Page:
DNSO Names Council Statement on new gTLDs (19 April 2000), at http://www.dnso.org/dnso/notes/20000419.NCgtlds-statement.html.
The ICANN Board of Directors carefully considered the Names Council's recommendations, as well as public comments solicited in response to those recommendations and related issues. At its meeting on July 16, 2000, in Yokohama, the Board adopted a series of resolutions on new top-level domains. Resolutions of the ICANN Board on New TLDs, at http://www.icann.org/tlds/new-tld-resolutions-16jul00.htm (Yokohama Resolutions). Initially, the Board "adopt[ed] the Names Council's recommendation that a policy be established for the introduction of new TLDs in a measured and responsible manner." Id. [00.46]. The Board also adopted a schedule for requesting, accepting, and evaluating applications from those wishing to operate new TLDs, id. [00.47]; directed ICANN's President to seek appropriate information from applicants, id. [00.49], and authorized ICANN's President to establish a non-refundable application fee of USD $50,000, id. [00.48], and to seek technical advice from appropriate individuals or organizations to assist the evaluation of proposals, id. [00.51]. The Board further authorized the President "to establish guidelines for assessing which proposals to select for negotiations toward entry of agreements with registry sponsors and operators," id. [00.50], and "commend[ed] the following topics to the President for inclusion in the guidelines:"
Consistent with the Yokohama Resolutions, ICANN issued an overview of the application process on August 3, 2000. New TLD Application Process Overview, at http://www.icann.org/tlds/application-process-03aug00.htm. On August 15, 2000, ICANN issued application forms and instructions, see TLD Application Process: Information for Applicants, at http://www.icann.org/tlds/tld-application-process.htm, as well as a list of criteria to be used in evaluating TLD proposals, Criteria for Assessing TLD Proposals, at http://www.icann.org/tlds/tld-criteria-15aug00.htm (August 15 Criteria). The latter document indicated that "[i]n its evaluations, the ICANN staff currently intends to consider at least the factors described below:"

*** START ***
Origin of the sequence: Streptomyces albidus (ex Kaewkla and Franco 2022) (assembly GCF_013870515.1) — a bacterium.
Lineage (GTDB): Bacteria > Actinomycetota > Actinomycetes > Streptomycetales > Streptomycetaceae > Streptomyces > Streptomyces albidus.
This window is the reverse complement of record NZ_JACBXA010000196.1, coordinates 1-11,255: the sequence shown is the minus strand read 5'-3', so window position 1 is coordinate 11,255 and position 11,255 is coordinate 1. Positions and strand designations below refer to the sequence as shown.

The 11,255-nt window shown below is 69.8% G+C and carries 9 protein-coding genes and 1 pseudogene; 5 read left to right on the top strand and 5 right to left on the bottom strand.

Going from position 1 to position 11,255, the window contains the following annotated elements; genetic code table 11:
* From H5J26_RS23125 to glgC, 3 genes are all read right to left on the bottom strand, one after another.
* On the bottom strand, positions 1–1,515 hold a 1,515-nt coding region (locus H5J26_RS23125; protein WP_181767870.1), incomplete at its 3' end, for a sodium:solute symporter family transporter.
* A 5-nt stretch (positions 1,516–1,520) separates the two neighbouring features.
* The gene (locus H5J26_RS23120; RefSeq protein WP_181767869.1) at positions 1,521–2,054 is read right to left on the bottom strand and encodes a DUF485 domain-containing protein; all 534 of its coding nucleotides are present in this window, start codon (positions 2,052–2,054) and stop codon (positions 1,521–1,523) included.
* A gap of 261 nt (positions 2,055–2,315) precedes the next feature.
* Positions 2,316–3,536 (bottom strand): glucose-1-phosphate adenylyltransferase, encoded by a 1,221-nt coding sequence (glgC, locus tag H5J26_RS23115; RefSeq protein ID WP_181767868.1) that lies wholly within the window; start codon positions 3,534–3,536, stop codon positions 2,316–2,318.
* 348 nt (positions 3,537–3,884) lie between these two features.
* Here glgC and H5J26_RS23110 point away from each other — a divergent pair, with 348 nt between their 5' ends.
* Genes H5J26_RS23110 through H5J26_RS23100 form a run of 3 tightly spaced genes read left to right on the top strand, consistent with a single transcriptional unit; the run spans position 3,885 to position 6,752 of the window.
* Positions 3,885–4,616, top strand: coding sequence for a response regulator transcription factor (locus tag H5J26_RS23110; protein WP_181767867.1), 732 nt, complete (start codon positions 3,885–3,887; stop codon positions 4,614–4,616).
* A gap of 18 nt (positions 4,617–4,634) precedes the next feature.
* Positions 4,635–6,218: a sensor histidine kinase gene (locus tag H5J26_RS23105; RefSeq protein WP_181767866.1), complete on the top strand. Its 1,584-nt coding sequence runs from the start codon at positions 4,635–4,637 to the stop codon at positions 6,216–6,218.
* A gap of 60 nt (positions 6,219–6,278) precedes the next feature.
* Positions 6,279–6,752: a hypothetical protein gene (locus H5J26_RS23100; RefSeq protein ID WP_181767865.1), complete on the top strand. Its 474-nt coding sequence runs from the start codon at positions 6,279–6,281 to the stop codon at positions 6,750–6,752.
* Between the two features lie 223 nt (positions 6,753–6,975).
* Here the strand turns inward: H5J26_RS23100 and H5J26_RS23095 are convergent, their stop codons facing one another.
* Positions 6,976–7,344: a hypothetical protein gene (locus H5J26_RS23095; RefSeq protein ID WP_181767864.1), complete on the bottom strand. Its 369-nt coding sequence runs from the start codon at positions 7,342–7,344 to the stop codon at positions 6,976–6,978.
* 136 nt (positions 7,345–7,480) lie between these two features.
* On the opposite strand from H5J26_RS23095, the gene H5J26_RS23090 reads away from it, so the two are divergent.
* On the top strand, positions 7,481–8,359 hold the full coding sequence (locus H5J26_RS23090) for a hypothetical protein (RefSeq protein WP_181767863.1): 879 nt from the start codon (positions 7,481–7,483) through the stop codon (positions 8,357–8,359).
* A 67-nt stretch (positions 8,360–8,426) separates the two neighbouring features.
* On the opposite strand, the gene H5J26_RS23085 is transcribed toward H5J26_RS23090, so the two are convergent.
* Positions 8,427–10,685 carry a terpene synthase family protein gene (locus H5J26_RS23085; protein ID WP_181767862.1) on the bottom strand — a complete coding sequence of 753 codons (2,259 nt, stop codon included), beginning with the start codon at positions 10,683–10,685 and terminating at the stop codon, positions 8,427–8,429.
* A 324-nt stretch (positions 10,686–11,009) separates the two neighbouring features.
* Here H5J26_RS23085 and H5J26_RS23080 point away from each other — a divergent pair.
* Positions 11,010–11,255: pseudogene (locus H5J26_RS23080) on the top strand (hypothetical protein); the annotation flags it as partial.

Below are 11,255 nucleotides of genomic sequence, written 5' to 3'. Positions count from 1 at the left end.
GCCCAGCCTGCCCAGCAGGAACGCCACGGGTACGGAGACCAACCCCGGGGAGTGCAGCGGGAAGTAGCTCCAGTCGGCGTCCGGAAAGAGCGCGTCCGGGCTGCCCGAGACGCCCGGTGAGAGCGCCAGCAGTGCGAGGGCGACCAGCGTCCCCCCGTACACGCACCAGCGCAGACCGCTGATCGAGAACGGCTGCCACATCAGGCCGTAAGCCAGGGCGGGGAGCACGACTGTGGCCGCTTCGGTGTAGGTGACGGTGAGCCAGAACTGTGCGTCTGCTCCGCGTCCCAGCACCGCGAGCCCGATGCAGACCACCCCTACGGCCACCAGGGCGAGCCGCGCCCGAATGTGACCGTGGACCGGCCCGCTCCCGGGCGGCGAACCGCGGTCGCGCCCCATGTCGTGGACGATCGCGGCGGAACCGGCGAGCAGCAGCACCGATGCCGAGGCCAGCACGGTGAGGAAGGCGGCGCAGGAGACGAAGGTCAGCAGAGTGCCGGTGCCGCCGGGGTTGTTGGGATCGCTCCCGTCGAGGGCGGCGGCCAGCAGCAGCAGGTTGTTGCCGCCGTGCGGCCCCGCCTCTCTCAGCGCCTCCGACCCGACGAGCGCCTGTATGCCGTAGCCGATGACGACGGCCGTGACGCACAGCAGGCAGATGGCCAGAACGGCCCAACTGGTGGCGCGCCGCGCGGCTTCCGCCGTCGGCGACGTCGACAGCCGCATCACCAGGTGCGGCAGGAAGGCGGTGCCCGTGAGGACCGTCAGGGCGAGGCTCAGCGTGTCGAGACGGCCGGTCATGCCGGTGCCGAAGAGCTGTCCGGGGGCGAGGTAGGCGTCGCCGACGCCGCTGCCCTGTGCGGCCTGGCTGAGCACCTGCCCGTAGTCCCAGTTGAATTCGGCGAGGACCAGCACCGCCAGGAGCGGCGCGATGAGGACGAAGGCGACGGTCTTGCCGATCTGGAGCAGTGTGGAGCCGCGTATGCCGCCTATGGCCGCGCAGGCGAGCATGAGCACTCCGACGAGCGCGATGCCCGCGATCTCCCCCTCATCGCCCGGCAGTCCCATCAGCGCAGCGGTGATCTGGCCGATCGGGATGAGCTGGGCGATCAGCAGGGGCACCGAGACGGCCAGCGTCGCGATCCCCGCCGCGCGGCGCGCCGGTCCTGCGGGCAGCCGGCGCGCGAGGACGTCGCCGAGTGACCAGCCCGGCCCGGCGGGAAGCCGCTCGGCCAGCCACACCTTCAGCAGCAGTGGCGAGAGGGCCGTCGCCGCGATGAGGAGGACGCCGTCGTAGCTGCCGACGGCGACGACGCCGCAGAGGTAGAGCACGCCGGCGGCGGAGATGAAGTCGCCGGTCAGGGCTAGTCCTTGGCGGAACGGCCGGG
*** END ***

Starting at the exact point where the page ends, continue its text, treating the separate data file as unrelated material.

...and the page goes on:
ICANN designated the period from September 5, 2000 through October 2, 2000, as the period during which it would accept applications from those wishing to introduce new TLDs. During this period it received 47 applications, two of which were returned to the applicants for failure to pay the application fee, and one of which was withdrawn by the applicant because the applicant and the ICANN staff were unable to reach agreement on the applicant's request for confidential treatment of its application. ICANN posted the nonconfidential portions of the applications on its web site, and requested public comments. As of November 5, 2000, the day on which the comment period ended, ICANN had received more than 4,000 comments.
1. Working Group C issued an initial report of March 21, 2000. See Report (Part One) of Working Group C (New gTLDs) Presented to Names Council, at http://www.icann.org/dnso/wgc-report-21mar00.htm. It issued a supplemental report on April 17, 2000. See Supplemental Report to Names Council Concerning Working Group C, at http://www.icann.org/dnso/wgc-supp-report-17apr00.htm.